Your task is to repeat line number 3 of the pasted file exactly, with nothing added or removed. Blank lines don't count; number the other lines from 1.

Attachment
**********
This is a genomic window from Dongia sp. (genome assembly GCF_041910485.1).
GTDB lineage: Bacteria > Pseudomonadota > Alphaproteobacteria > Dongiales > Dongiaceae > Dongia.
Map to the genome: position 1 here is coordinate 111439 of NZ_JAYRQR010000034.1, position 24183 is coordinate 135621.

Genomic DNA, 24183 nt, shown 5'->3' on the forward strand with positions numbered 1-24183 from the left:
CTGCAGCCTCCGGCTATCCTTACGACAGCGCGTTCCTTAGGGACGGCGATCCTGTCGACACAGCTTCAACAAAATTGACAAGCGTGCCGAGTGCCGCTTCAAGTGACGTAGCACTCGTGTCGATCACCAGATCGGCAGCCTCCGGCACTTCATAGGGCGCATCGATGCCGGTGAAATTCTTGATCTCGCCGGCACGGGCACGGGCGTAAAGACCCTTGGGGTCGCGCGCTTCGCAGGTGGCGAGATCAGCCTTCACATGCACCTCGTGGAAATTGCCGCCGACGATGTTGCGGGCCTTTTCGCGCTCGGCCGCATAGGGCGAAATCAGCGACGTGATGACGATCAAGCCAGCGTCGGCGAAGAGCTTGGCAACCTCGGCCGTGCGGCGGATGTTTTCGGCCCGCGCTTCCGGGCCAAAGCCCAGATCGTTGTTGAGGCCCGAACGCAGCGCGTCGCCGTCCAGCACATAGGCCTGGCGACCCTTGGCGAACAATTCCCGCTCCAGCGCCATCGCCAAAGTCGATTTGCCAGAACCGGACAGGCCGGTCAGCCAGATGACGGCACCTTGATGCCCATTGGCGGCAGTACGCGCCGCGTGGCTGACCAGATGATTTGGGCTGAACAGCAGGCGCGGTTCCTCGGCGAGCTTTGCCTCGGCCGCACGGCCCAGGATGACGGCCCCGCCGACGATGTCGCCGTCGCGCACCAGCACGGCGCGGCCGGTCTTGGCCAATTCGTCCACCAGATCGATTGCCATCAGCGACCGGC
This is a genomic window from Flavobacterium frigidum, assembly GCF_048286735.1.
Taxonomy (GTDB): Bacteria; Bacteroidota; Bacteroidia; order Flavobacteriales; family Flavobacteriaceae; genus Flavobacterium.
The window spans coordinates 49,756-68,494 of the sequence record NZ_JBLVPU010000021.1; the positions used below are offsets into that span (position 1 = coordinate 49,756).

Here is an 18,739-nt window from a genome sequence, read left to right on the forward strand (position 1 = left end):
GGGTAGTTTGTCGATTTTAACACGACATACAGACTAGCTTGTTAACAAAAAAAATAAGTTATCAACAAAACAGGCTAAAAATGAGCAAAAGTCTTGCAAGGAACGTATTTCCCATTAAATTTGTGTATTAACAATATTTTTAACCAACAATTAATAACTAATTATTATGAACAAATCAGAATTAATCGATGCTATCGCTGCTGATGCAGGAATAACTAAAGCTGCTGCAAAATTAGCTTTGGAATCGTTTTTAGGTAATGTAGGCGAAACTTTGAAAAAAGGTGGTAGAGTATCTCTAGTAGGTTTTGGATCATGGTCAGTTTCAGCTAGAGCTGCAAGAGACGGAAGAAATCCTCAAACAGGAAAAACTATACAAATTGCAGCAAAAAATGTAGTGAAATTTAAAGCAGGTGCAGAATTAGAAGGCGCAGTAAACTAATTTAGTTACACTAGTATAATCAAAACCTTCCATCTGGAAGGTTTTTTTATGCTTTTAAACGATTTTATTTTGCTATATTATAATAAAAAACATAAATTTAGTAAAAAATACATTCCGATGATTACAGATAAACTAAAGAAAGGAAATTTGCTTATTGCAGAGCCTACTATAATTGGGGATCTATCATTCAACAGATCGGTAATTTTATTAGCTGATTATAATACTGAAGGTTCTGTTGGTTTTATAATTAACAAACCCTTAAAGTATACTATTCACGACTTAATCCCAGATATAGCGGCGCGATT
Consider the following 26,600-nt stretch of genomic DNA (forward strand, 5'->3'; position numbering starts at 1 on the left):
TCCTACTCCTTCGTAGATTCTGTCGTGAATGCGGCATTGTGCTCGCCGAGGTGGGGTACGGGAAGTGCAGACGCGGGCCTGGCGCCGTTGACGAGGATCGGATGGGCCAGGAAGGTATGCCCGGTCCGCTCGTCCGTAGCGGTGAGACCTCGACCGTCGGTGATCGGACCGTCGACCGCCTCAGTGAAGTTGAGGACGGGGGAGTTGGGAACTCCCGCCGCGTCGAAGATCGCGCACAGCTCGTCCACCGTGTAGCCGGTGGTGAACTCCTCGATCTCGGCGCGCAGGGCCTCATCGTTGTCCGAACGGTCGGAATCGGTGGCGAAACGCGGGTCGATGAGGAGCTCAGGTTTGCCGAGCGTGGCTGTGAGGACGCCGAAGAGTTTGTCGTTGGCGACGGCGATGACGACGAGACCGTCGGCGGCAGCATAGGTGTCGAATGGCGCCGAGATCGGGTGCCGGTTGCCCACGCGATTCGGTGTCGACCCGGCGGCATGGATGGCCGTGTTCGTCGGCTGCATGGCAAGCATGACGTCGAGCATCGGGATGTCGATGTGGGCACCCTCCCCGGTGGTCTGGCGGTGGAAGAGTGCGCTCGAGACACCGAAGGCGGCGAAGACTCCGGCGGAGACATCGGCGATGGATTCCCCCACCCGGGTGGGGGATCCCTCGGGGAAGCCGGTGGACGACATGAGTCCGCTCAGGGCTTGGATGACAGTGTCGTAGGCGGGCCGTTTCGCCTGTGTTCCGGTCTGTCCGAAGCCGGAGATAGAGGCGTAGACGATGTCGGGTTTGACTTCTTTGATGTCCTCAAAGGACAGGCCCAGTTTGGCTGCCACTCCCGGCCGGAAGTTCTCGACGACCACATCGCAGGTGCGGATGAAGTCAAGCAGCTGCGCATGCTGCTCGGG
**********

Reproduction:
Map to the genome: position 1 here is coordinate 111439 of NZ_JAYRQR010000034.1, position 24183 is coordinate 135621.